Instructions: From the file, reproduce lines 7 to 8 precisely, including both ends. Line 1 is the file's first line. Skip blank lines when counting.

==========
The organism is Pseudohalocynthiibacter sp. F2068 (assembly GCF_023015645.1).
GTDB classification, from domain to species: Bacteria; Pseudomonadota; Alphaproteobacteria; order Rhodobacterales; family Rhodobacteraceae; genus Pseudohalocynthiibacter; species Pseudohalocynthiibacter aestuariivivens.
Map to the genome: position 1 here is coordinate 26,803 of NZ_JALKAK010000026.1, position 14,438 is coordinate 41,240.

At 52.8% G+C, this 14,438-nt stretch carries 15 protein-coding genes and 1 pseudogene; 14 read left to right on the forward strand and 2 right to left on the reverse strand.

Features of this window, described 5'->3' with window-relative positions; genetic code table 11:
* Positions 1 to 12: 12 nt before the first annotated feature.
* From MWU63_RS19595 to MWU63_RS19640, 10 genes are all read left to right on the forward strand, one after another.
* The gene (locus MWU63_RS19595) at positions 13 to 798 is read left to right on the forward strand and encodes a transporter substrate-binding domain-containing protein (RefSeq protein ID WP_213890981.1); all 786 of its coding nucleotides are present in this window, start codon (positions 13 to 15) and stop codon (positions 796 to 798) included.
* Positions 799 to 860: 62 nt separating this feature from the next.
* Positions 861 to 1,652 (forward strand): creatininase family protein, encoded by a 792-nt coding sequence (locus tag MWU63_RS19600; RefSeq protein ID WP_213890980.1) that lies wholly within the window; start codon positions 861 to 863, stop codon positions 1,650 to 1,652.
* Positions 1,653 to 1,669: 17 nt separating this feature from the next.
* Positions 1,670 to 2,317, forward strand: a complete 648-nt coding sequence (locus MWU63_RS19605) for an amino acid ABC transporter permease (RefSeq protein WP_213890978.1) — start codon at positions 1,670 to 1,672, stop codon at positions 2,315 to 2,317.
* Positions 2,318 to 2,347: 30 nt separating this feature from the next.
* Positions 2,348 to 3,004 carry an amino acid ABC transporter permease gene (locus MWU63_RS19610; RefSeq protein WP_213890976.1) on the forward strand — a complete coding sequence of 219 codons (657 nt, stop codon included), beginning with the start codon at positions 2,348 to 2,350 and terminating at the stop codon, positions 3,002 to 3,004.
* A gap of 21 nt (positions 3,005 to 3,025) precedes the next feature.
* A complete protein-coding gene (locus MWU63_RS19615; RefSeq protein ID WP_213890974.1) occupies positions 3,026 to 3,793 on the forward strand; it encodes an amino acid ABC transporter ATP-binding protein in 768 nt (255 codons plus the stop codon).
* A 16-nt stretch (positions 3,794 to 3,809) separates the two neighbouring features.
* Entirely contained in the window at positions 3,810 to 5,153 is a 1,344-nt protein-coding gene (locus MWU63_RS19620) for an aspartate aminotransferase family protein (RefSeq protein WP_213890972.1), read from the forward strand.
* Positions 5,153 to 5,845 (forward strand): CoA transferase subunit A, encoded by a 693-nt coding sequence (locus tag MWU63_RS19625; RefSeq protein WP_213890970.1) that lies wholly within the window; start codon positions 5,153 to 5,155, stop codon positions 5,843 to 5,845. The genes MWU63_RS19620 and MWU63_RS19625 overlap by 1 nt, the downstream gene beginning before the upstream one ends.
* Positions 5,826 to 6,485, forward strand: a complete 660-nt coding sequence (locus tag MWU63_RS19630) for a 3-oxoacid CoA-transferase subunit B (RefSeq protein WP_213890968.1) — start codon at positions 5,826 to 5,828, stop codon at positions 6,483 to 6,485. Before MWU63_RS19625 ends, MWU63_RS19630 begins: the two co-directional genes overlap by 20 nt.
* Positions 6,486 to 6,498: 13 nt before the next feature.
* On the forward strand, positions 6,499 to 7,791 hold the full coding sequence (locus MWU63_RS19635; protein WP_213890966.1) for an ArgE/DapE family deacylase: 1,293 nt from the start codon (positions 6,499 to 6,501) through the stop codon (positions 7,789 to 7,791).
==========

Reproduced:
* From MWU63_RS19595 to MWU63_RS19640, 10 genes are all read left to right on the forward strand, one after another.
* The gene (locus MWU63_RS19595) at positions 13 to 798 is read left to right on the forward strand and encodes a transporter substrate-binding domain-containing protein (RefSeq protein ID WP_213890981.1); all 786 of its coding nucleotides are present in this window, start codon (positions 13 to 15) and stop codon (positions 796 to 798) included.